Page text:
When Bryan Singer’s X-Men was released on July 14, 2000, it was the first big superhero movie of that summer. It was also the first big superhero movie of the year. It was also the first big superhero movie since Mystery Men, a superhero spoof based on a comic book hardly anyone had heard of, flopped a year earlier. The last superhero/comics movie to hit before X-Men was the first Blade movie in 1998. The summer before that, the major superhero movies were Batman & Robin, Spawn, and Steel, starring Shaquille O’Neal.

X-Men‘s unexpected status as the most financially successful superhero movie that did not feature Batman or Superman emboldened movie studios to produce additional superhero movies, no longer mortally afraid that they were making the next Steel. Likewise, the fact that X-Men took the X-Men seriously encouraged audiences to attend superhero movies, no longer mortally afraid that they would wind up seeing a movie starring Shaquille O’Neal or Spawn. Spider-Man followed in 2002, hitting even bigger; Daredevil, Hulk, Fantastic Four, a new Batman series, some more Superman, and two even bigger X-Men movies followed — all before Iron Man re-kickstarted the genre by establishing Marvel Studios in 2008.

I begin by establishing the lineage of Singer’s X-Men because given the deluge that followed, for a lot of people, that’s what it represents: the laying of respectable groundwork for what followed. To be sure, the series as a whole has its fans, and probably some of those fans think back fondly on the first movie. But with its middling special effects, abbreviated running time, lack of massive spectacle, and reputation as a movie exceeded both by its immediate sequel and many superhero adventures that followed, I think it’s safe to say that most fans of comic book movies would place that first movie (and likely most if not all of its sequels) somewhere below The Avengers, the Captain Americas, at least two of the Iron Mans, and one or two Thors, and maybe somewhere above Spider-Man 3, Elektra, or the various attempts to start a Hulk franchise on the Marvel Movie Continuum.

I think it’s also safe to say most fans of comic book movies are incorrect.

The subject of the most ardent fan and even critical approval these days — among movies based on Marvel Comics — are the ones that come directly from Marvel Studios. Here I should note that I like all of those movies, with the possible exception of The Incredible Hulk, which I would have a stronger opinion about if I could remember at all. I would even venture to say that I like Iron Man 2 far more than anyone you know, and that I was on board with Captain America even before Winter Soldier. But when The Avengers, a movie that very nearly made my Ten Best list for 2012, came out, one of my main thoughts about it was: Finally! A Marvel Studios movie that I like nearly as much as the best X-Men and Spider-Man movies!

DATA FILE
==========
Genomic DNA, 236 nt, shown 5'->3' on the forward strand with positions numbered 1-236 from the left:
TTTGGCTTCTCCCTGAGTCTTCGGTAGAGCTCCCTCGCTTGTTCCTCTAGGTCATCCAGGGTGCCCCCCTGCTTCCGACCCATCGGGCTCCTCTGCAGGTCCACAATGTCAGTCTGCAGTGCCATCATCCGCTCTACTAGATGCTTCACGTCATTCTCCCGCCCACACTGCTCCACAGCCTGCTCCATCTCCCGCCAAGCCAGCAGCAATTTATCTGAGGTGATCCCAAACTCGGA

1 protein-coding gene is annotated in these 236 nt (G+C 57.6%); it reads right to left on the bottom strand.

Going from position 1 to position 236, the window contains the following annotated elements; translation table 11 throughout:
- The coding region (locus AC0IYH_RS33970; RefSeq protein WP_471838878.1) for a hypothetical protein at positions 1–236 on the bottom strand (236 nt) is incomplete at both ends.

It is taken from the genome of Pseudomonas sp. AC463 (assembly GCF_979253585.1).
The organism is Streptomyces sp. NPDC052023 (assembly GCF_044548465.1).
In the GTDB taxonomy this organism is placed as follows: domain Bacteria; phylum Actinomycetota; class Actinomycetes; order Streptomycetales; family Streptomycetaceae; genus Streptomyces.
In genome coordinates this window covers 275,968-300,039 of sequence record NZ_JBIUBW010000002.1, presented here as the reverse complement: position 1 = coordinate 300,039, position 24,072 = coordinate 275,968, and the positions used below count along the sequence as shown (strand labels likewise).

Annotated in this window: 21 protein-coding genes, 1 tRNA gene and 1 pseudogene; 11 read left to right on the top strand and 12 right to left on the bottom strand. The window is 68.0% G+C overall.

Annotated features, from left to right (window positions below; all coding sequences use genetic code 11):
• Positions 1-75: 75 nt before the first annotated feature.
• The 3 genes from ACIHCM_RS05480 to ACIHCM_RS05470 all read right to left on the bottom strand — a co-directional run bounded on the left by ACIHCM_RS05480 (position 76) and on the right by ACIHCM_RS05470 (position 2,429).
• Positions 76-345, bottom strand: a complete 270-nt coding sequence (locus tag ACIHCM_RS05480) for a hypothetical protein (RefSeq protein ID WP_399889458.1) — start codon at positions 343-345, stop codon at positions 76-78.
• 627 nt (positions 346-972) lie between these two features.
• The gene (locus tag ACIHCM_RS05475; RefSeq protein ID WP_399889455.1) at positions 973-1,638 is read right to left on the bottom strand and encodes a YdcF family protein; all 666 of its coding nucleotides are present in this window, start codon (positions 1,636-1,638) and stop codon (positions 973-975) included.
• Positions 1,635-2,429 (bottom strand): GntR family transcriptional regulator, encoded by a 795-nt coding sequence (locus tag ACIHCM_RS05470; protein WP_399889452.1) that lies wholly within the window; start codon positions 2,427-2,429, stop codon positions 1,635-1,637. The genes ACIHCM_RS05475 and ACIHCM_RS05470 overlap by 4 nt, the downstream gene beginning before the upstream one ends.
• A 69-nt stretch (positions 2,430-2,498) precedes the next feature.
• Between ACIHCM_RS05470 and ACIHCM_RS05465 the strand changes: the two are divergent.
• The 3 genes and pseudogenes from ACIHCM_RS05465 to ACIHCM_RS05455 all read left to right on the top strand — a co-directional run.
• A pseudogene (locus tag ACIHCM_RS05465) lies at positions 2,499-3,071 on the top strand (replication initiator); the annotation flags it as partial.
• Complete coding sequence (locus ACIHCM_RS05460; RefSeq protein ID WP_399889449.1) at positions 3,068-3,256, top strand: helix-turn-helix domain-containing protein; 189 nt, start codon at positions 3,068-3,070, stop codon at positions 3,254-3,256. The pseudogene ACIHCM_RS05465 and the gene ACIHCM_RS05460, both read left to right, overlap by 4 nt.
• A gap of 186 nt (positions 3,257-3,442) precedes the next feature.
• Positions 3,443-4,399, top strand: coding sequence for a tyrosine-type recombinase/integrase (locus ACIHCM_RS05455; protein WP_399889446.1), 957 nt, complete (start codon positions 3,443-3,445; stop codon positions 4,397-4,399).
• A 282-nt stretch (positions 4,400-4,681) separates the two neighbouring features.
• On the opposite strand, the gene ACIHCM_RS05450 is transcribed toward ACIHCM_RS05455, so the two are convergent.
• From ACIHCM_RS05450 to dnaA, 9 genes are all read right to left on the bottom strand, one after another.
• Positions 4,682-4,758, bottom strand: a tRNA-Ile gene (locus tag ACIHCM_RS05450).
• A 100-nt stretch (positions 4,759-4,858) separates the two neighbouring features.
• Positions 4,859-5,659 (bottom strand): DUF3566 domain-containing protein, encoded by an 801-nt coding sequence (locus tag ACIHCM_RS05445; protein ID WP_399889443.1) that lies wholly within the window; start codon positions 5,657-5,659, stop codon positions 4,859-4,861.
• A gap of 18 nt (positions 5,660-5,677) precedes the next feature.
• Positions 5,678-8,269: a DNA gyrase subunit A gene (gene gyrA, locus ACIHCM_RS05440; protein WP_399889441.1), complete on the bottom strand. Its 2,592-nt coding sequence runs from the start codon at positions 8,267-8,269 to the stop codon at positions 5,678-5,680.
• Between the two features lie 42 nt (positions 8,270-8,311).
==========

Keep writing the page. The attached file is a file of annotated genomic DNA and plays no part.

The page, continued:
Let me explain.
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What the X-Men Movies Get Wrong About Westchester

Marisa
Gripes

Marisa

There are contrarians, there are iconoclasts, and then there is SportsAlcohol.com co-founder Marisa. A contraiclast? Her favorite Springsteen album came out this century, so she is basically a controversy machine.

Also, she is totally not a dude!
Marisa
Gripes

I grew up in Westchester County.  I still work there, and my family still lives there. I know Westchester.

So, while Queens has Spider-Man, Metropolis has Superman, and Gotham has Batman—though the nickname “Gotham” was given to New York City by Washington Irving, a writer who lived in Westchester—Westchester has the X-Men. Xavier’s School for Gifted Youngsters, the X-Men HQ, is said to be in “Salem Center,” a fictional hamlet in North Salem, a real town in northern Westchester County.

Out in the suburbs, we support our superhero team. I remember seeing X-Men with an excited crowd on opening night, in a theater that’s now a fancy Alamo Drafthouse. (Back then, it was a dinky UA/Regal.) When they mentioned that Xaviar’s school was in Westchester, the theater broke out into applause.

And yet, none of the X-Men movies have, to my expert opinion, really captured the spirit of living out in Westchester. Here’s why.

Continue reading What the X-Men Movies Get Wrong About Westchester